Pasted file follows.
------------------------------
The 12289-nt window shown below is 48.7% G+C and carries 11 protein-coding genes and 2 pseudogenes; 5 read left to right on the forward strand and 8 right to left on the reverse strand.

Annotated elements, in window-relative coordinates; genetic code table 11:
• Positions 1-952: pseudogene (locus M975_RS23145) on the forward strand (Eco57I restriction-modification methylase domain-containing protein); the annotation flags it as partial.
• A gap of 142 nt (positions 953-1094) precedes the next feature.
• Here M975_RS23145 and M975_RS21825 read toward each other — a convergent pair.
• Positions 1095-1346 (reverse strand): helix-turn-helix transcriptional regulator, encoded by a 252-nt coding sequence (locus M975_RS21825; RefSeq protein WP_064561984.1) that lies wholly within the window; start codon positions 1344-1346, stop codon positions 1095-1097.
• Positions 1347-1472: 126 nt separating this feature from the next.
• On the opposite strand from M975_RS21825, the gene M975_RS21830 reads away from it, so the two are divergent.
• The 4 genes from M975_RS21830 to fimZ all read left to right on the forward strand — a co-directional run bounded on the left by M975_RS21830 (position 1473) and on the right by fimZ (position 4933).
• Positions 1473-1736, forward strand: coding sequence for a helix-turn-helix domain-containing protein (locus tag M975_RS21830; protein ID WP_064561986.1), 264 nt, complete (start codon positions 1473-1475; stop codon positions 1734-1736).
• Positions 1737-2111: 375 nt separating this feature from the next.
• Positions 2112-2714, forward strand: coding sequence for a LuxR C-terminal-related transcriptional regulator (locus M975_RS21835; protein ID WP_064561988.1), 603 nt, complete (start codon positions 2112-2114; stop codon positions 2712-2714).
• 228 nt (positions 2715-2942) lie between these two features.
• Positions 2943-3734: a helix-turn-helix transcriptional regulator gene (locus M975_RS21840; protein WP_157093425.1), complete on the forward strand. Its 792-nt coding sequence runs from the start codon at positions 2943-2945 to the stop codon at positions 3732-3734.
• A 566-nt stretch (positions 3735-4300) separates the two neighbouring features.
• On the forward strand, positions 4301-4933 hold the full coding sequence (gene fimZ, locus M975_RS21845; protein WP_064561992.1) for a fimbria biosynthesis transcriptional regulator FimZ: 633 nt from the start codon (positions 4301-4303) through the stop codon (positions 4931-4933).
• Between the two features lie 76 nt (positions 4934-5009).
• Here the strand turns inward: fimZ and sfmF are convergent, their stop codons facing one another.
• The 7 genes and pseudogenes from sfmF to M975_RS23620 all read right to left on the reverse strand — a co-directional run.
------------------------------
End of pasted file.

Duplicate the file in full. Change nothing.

The 12289-nt window shown below is 48.7% G+C and carries 11 protein-coding genes and 2 pseudogenes; 5 read left to right on the forward strand and 8 right to left on the reverse strand.

Annotated elements, in window-relative coordinates; genetic code table 11:
• Positions 1-952: pseudogene (locus M975_RS23145) on the forward strand (Eco57I restriction-modification methylase domain-containing protein); the annotation flags it as partial.
• A gap of 142 nt (positions 953-1094) precedes the next feature.
• Here M975_RS23145 and M975_RS21825 read toward each other — a convergent pair.
• Positions 1095-1346 (reverse strand): helix-turn-helix transcriptional regulator, encoded by a 252-nt coding sequence (locus M975_RS21825; RefSeq protein WP_064561984.1) that lies wholly within the window; start codon positions 1344-1346, stop codon positions 1095-1097.
• Positions 1347-1472: 126 nt separating this feature from the next.
• On the opposite strand from M975_RS21825, the gene M975_RS21830 reads away from it, so the two are divergent.
• The 4 genes from M975_RS21830 to fimZ all read left to right on the forward strand — a co-directional run bounded on the left by M975_RS21830 (position 1473) and on the right by fimZ (position 4933).
• Positions 1473-1736, forward strand: coding sequence for a helix-turn-helix domain-containing protein (locus tag M975_RS21830; protein ID WP_064561986.1), 264 nt, complete (start codon positions 1473-1475; stop codon positions 1734-1736).
• Positions 1737-2111: 375 nt separating this feature from the next.
• Positions 2112-2714, forward strand: coding sequence for a LuxR C-terminal-related transcriptional regulator (locus M975_RS21835; protein ID WP_064561988.1), 603 nt, complete (start codon positions 2112-2114; stop codon positions 2712-2714).
• 228 nt (positions 2715-2942) lie between these two features.
• Positions 2943-3734: a helix-turn-helix transcriptional regulator gene (locus M975_RS21840; protein WP_157093425.1), complete on the forward strand. Its 792-nt coding sequence runs from the start codon at positions 2943-2945 to the stop codon at positions 3732-3734.
• A 566-nt stretch (positions 3735-4300) separates the two neighbouring features.
• On the forward strand, positions 4301-4933 hold the full coding sequence (gene fimZ, locus M975_RS21845; protein WP_064561992.1) for a fimbria biosynthesis transcriptional regulator FimZ: 633 nt from the start codon (positions 4301-4303) through the stop codon (positions 4931-4933).
• Between the two features lie 76 nt (positions 4934-5009).
• Here the strand turns inward: fimZ and sfmF are convergent, their stop codons facing one another.
• The 7 genes and pseudogenes from sfmF to M975_RS23620 all read right to left on the reverse strand — a co-directional run.